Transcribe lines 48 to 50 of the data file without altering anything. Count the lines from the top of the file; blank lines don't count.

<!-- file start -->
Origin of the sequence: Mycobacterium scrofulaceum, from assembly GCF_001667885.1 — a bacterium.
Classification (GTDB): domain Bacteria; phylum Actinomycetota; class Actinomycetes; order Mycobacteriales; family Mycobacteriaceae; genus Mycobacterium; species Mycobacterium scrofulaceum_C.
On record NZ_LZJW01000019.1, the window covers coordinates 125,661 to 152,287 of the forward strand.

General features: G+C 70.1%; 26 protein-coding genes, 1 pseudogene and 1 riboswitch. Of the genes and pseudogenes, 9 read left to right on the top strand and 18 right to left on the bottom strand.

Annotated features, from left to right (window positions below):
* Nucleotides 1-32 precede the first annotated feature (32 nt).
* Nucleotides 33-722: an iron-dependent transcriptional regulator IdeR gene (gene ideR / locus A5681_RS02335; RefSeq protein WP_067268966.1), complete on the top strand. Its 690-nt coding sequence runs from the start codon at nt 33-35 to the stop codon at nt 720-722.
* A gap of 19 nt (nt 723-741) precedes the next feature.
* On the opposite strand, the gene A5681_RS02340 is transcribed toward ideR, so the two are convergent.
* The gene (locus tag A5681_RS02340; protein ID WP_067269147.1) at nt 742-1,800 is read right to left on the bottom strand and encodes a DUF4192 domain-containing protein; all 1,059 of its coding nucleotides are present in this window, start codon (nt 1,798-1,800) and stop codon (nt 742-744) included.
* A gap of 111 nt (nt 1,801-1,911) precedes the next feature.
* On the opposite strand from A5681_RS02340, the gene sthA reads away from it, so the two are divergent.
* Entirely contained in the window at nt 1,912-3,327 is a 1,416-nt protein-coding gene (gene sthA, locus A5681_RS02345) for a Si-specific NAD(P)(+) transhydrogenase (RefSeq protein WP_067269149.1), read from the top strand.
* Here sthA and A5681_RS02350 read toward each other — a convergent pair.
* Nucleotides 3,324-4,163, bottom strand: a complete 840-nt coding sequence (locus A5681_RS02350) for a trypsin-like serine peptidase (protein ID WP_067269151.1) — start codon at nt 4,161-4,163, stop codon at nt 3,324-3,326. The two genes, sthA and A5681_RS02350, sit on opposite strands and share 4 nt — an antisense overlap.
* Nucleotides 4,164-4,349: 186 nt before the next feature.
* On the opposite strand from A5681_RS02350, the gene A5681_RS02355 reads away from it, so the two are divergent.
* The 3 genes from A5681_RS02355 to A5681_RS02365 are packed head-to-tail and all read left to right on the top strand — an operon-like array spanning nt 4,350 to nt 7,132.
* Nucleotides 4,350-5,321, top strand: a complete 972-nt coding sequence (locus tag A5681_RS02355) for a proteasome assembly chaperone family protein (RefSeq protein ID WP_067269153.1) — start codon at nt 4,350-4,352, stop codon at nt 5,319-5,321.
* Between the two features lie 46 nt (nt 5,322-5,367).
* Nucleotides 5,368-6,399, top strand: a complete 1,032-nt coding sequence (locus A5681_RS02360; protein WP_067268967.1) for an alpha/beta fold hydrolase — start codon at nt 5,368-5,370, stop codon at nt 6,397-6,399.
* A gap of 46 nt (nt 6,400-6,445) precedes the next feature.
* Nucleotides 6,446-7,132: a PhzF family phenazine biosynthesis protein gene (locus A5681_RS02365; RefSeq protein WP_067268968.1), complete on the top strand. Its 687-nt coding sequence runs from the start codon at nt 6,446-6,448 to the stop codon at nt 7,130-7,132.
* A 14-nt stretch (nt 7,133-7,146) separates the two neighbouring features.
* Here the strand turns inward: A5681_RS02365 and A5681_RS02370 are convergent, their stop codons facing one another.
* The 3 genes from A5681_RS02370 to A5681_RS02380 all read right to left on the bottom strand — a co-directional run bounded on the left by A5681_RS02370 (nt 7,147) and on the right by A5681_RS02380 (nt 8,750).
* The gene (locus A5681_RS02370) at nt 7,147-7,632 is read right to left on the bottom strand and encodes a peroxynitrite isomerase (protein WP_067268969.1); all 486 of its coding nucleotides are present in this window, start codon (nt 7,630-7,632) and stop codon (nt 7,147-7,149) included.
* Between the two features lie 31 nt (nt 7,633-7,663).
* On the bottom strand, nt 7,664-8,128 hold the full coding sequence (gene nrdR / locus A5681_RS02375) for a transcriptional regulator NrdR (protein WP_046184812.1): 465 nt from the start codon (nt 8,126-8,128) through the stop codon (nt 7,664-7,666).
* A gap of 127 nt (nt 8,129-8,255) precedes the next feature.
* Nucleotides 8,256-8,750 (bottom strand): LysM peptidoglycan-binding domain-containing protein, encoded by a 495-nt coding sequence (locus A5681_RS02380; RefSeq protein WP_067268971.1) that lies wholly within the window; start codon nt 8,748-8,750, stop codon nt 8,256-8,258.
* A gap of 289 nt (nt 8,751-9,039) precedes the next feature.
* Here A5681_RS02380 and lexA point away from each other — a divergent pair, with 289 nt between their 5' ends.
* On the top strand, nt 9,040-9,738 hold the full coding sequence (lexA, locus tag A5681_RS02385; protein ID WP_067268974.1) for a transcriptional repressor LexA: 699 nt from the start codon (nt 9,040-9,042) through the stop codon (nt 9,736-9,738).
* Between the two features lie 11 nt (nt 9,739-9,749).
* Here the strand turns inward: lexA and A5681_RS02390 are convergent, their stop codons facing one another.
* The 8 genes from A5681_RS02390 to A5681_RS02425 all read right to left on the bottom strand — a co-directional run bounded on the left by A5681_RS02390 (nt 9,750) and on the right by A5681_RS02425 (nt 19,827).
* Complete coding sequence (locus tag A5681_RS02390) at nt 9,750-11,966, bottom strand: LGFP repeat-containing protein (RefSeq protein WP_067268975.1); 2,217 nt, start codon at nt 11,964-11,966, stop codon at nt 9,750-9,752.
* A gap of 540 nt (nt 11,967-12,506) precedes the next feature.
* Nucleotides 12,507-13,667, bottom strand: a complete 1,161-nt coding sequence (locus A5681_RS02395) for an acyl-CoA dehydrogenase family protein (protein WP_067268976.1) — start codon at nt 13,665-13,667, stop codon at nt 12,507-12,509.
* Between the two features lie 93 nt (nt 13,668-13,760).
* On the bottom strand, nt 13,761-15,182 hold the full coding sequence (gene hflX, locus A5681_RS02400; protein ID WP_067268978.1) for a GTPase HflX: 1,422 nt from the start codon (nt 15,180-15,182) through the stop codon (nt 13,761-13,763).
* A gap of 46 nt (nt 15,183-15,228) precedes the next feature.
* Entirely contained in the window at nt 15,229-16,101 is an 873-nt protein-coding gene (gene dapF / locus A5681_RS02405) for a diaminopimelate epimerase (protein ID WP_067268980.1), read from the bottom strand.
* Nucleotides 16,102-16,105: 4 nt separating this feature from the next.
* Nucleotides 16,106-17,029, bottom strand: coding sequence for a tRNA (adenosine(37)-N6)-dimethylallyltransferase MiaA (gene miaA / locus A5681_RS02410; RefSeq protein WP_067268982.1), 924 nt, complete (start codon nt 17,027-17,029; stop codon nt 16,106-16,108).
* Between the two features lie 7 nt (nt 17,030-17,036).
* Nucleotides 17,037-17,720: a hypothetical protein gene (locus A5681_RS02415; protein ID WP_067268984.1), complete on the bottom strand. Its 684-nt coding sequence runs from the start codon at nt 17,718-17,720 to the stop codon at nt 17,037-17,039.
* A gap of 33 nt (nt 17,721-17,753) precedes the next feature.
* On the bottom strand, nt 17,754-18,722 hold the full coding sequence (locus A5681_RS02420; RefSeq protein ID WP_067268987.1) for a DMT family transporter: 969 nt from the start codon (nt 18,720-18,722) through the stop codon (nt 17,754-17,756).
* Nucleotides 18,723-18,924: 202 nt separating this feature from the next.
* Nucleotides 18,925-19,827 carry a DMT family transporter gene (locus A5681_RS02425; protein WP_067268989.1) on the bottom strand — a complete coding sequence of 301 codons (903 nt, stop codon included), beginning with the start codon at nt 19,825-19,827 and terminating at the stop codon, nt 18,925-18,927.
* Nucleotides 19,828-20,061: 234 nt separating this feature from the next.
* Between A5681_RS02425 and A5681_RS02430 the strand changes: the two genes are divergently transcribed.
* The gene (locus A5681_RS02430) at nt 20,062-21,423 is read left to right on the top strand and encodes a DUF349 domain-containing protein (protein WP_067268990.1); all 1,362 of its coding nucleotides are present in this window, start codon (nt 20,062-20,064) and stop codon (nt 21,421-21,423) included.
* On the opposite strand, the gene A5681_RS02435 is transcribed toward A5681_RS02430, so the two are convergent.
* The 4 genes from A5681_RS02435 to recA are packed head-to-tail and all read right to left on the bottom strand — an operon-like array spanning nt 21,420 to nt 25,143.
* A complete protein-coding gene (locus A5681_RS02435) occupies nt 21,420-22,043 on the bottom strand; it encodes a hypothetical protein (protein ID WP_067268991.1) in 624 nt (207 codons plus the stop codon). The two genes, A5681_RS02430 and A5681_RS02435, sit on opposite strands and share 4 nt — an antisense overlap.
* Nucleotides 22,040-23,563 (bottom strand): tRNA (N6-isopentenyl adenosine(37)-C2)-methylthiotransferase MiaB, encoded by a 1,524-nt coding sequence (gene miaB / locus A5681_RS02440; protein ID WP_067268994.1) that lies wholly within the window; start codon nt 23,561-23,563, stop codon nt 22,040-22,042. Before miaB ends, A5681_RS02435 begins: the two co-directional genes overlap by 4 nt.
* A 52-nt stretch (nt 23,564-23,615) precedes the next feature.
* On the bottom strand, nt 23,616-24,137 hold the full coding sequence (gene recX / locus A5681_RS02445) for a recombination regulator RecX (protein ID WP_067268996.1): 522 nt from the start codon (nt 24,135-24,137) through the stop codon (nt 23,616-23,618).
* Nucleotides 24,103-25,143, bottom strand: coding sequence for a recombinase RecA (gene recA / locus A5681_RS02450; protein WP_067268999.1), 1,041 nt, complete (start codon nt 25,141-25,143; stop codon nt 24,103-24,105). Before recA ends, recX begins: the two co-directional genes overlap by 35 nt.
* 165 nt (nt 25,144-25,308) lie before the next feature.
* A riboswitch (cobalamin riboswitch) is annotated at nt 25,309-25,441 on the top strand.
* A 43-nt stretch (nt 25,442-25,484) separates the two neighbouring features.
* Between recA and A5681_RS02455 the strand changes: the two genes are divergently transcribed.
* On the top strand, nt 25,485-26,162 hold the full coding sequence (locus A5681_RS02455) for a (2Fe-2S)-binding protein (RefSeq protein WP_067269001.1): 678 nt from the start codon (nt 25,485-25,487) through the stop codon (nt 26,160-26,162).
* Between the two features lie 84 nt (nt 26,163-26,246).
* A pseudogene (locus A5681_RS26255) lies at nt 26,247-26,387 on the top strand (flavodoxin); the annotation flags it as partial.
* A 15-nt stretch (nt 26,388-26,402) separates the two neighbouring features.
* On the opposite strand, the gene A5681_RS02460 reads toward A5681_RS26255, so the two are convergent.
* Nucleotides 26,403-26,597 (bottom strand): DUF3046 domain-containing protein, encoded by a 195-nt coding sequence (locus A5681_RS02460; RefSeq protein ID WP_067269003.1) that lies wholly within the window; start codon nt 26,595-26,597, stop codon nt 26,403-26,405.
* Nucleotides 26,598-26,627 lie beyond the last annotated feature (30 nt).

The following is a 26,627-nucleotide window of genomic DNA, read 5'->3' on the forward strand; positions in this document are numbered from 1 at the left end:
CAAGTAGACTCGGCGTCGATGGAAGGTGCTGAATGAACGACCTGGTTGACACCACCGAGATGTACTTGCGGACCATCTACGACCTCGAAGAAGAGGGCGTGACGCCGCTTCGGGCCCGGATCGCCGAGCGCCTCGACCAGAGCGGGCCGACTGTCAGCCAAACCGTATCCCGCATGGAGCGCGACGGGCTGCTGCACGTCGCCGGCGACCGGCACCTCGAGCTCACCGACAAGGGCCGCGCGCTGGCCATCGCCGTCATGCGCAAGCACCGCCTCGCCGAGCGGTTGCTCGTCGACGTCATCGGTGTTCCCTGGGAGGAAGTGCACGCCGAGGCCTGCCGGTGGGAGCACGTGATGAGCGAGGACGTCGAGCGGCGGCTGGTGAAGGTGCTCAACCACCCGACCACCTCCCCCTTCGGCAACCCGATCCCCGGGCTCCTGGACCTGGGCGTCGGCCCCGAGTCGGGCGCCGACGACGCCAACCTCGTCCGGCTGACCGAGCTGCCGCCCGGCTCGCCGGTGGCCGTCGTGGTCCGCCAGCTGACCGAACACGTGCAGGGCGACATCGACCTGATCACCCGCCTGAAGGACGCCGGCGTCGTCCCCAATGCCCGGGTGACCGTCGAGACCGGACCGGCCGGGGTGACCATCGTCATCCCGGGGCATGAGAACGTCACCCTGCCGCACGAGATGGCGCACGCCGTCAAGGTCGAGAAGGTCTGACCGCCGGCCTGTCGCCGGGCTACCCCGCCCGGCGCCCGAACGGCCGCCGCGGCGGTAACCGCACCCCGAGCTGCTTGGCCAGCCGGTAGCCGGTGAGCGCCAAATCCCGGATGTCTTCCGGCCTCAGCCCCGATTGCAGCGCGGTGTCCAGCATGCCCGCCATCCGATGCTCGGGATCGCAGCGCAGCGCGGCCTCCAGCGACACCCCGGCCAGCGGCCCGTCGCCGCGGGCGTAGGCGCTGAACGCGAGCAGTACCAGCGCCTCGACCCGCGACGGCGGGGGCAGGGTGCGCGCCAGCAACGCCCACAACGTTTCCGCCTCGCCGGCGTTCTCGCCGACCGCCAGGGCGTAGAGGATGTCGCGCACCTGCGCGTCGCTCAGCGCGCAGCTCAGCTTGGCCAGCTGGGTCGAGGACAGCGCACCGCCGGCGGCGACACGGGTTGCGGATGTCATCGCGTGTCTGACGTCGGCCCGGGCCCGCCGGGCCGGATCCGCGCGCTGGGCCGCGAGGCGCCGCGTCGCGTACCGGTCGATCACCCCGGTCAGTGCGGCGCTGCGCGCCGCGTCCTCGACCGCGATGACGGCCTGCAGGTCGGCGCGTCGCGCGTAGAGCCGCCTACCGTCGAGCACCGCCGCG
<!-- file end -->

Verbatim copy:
* Nucleotides 17,037-17,720: a hypothetical protein gene (locus A5681_RS02415; protein ID WP_067268984.1), complete on the bottom strand. Its 684-nt coding sequence runs from the start codon at nt 17,718-17,720 to the stop codon at nt 17,037-17,039.
* A gap of 33 nt (nt 17,721-17,753) precedes the next feature.
* On the bottom strand, nt 17,754-18,722 hold the full coding sequence (locus A5681_RS02420; RefSeq protein ID WP_067268987.1) for a DMT family transporter: 969 nt from the start codon (nt 18,720-18,722) through the stop codon (nt 17,754-17,756).